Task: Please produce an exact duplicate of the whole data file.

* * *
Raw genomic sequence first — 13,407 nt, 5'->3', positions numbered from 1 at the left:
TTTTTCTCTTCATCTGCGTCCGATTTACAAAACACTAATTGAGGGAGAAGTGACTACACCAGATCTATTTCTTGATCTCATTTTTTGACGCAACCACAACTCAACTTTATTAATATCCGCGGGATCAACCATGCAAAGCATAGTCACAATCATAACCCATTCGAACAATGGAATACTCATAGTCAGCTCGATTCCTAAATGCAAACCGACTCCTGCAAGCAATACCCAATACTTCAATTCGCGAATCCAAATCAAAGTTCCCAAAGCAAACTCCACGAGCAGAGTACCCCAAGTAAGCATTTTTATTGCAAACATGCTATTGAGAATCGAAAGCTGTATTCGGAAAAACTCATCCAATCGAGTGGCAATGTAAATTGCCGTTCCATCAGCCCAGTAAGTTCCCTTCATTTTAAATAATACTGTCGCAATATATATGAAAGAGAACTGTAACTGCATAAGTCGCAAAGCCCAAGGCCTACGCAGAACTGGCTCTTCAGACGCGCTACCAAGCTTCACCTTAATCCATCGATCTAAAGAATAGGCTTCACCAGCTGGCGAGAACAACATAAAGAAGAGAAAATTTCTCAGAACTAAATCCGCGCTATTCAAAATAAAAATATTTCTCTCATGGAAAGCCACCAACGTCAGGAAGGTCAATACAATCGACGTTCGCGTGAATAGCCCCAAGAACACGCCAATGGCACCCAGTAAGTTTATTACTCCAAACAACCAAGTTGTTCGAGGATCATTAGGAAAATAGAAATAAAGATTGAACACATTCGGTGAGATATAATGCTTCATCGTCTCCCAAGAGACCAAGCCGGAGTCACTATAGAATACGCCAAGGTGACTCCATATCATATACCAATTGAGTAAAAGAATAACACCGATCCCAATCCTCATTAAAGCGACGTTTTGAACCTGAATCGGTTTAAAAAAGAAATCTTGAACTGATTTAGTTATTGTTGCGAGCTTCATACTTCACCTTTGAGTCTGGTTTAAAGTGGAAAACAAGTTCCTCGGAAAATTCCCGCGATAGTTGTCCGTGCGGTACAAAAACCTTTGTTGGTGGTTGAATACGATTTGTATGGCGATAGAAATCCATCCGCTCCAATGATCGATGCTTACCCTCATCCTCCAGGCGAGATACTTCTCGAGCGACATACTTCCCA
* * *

Raw genomic sequence first — 13,407 nt, 5'->3', positions numbered from 1 at the left:
TTTTTCTCTTCATCTGCGTCCGATTTACAAAACACTAATTGAGGGAGAAGTGACTACACCAGATCTATTTCTTGATCTCATTTTTTGACGCAACCACAACTCAACTTTATTAATATCCGCGGGATCAACCATGCAAAGCATAGTCACAATCATAACCCATTCGAACAATGGAATACTCATAGTCAGCTCGATTCCTAAATGCAAACCGACTCCTGCAAGCAATACCCAATACTTCAATTCGCGAATCCAAATCAAAGTTCCCAAAGCAAACTCCACGAGCAGAGTACCCCAAGTAAGCATTTTTATTGCAAACATGCTATTGAGAATCGAAAGCTGTATTCGGAAAAACTCATCCAATCGAGTGGCAATGTAAATTGCCGTTCCATCAGCCCAGTAAGTTCCCTTCATTTTAAATAATACTGTCGCAATATATATGAAAGAGAACTGTAACTGCATAAGTCGCAAAGCCCAAGGCCTACGCAGAACTGGCTCTTCAGACGCGCTACCAAGCTTCACCTTAATCCATCGATCTAAAGAATAGGCTTCACCAGCTGGCGAGAACAACATAAAGAAGAGAAAATTTCTCAGAACTAAATCCGCGCTATTCAAAATAAAAATATTTCTCTCATGGAAAGCCACCAACGTCAGGAAGGTCAATACAATCGACGTTCGCGTGAATAGCCCCAAGAACACGCCAATGGCACCCAGTAAGTTTATTACTCCAAACAACCAAGTTGTTCGAGGATCATTAGGAAAATAGAAATAAAGATTGAACACATTCGGTGAGATATAATGCTTCATCGTCTCCCAAGAGACCAAGCCGGAGTCACTATAGAATACGCCAAGGTGACTCCATATCATATACCAATTGAGTAAAAGAATAACACCGATCCCAATCCTCATTAAAGCGACGTTTTGAACCTGAATCGGTTTAAAAAAGAAATCTTGAACTGATTTAGTTATTGTTGCGAGCTTCATACTTCACCTTTGAGTCTGGTTTAAAGTGGAAAACAAGTTCCTCGGAAAATTCCCGCGATAGTTGTCCGTGCGGTACAAAAACCTTTGTTGGTGGTTGAATACGATTTGTATGGCGATAGAAATCCATCCGCTCCAATGATCGATGCTTACCCTCATCCTCCAGGCGAGATACTTCTCGAGCGACATACTTCCCA